Q: My friend, “Bill,” has recently gotten involved with “Dave.” Bill tells me that Dave is “The One” that he has been looking for all his life. They have been dating for seven months and it has become quite serious; it seems very mutual. I have to agree that they do seem made for each other.
Bill has some skeletons in his closet; skeletons that I know about because I have known Bill ever since we were in high school together. Bill and I moved here from another part of the country, so none of his current friends know about his skeletons. Bill has never asked me not to tell anyone about them, but there would be no reason for me to do that. It’s not my business to talk about his life; if he wants to tell them, that’s his prerogative.
My problem is that Bill came to me and asked me not to ever tell Dave about certain things in his past. One of the things that he wants to keep hidden is that he spent six months in jail for assault. Granted, he was defending himself from bullies who were harassing him because he’s gay. Everyone who witnessed the incident knows that the wrong person went to jail – the two bullies should have been the ones in the slammer, but that’s a long story. However, the fact is, he did serve a jail term and is now stuck with a record.
The second secret is: he has a 10-year-old daughter. He got a girl pregnant in high school, and though he doesn’t see her (the mother doesn’t really want him in her life), he does pay child support.
As I said, Bill doesn’t want me to tell Dave about all this. And, I would never bring it up. However, Bill wants me to lie and say it’s not true – if it ever comes out. Like, for instance, if someone in his past shows up and talks about his going to jail or about his daughter, I’m supposed to say that it isn’t true.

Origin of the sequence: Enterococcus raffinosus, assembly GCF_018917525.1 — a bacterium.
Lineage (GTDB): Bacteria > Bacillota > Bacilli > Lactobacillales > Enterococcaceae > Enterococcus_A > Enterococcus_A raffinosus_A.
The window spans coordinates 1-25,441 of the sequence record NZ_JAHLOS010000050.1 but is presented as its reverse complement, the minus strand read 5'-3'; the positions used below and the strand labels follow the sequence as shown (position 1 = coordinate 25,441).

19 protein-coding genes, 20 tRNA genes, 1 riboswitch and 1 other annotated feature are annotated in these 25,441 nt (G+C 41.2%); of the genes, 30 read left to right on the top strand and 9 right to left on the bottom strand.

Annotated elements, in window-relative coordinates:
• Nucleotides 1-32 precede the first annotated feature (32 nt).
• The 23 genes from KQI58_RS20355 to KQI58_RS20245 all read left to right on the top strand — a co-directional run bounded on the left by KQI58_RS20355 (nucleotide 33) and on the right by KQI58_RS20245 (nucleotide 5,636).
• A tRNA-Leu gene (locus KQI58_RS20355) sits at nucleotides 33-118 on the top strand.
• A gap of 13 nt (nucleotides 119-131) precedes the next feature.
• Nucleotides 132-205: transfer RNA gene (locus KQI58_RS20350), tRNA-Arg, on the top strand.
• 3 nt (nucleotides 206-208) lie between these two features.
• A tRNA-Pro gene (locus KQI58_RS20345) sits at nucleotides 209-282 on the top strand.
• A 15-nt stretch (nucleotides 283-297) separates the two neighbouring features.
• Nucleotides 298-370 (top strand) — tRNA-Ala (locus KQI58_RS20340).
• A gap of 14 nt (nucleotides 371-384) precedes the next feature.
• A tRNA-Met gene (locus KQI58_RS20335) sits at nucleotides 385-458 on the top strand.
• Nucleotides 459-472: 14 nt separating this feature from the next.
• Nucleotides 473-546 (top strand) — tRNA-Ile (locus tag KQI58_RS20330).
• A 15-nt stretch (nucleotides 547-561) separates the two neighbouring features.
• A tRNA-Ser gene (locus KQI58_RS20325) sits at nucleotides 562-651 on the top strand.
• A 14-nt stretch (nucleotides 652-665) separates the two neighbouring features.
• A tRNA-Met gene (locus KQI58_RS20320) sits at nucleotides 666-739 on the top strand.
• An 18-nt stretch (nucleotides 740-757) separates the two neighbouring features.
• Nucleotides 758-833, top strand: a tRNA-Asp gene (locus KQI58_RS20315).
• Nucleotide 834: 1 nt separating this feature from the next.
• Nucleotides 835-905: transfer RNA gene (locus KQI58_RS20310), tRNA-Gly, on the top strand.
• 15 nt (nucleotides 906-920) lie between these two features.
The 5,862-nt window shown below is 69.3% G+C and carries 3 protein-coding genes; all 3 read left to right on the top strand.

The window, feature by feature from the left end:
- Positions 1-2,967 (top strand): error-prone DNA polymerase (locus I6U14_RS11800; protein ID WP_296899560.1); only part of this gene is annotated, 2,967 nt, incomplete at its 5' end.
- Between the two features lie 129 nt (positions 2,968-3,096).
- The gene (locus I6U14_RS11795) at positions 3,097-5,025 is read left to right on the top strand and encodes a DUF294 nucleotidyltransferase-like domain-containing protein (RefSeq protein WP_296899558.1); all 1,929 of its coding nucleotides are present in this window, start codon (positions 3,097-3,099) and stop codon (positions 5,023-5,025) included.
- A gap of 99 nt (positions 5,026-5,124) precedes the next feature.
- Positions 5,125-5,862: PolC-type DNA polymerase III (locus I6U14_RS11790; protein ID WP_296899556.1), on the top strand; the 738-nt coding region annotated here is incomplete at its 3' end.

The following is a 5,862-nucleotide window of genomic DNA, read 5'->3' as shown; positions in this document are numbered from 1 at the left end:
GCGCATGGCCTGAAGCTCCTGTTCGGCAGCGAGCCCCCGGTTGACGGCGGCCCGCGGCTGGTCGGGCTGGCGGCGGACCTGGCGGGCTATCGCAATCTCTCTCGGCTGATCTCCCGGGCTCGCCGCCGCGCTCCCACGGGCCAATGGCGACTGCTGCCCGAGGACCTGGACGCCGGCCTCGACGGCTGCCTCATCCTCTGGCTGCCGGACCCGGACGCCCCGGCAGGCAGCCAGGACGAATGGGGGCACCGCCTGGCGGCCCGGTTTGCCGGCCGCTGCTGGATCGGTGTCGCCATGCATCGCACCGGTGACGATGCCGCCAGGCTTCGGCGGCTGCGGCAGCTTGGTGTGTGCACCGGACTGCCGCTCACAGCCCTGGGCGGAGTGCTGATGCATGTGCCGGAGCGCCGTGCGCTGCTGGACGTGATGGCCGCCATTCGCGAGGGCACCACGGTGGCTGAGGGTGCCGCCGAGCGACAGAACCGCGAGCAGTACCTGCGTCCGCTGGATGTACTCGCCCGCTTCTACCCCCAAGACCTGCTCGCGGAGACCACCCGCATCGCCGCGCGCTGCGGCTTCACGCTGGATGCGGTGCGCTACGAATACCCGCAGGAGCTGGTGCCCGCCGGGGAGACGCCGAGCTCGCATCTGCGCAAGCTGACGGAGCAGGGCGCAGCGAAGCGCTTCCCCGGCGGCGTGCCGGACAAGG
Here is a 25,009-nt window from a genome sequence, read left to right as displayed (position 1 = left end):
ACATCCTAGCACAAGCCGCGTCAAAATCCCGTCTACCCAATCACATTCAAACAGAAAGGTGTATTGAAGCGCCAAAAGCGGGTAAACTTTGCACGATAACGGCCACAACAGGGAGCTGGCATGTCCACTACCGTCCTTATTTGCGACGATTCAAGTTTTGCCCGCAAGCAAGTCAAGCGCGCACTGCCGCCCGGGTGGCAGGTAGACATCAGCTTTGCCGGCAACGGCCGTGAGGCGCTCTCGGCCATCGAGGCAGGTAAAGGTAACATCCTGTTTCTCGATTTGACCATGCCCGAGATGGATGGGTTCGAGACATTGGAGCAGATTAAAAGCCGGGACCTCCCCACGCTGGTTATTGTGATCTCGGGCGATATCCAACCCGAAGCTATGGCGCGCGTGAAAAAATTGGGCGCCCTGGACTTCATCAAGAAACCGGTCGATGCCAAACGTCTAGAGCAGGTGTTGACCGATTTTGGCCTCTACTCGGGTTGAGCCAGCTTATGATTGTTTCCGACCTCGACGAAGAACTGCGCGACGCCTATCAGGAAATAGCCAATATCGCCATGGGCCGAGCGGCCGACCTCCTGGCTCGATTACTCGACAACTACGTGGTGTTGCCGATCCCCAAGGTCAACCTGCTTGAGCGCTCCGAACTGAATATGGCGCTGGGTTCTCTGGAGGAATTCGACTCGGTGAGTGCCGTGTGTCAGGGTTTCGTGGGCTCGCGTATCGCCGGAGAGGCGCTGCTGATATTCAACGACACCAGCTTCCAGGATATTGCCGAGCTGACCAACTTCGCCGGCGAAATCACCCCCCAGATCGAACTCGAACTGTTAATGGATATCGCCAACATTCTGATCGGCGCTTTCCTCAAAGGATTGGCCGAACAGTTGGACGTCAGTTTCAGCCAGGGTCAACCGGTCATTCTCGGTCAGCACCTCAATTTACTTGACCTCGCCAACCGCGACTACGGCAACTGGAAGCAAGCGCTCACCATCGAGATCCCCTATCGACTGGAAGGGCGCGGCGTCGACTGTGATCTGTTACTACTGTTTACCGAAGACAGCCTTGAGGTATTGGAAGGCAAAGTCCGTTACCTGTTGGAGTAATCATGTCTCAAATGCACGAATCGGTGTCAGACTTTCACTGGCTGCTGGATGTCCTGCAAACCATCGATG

I told Bill that I certainly would never bring it up, but telling a lie seems like a totally different thing. Now, Bill is really upset with me and says that if I don’t lie, I will be the one that ruins his relationship with Dave. The fact that I won’t lie is making him a nervous wreck.
Am I wrong? I told Bill that I would write to you about it. We’re waiting to hear from you.
Living with Secrets
A: It’s one thing for Bill to decide to keep a secret about something, but quite another to ask you to lie for him. It’s unfair for him to ask that of you. You could, however, agree that you will not discuss those topics with anyone.
To Bill: Going into a relationship with significant secrets from your past is a bad way to start a relationship. It also implies that you don’t think Bill will understand or accept you if he knows about your past. If that’s true, you need to decide if you want to be in a relationship with someone who would not accept your past. (Is there some reason you feel that you can’t tell Dave?) A criminal record, paying child support or having your daughter show up at your door someday are not easy things to keep under your hat. How do you think it would work out if you got into a relationship with Dave and one day the secrets came out? Don’t you think he’d feel deceived, even if he were accepting of your past?
Certainly, not every detail of a person’s life needs to be brought up and revealed, but these two events are pretty major. Relationships should be about, and built on, trust. Secrets like this have the possibility of bringing down a relationship.
Are you thinking about revealing a secret? Should you? To find out, go to “Dear Jody Valley” on Facebook.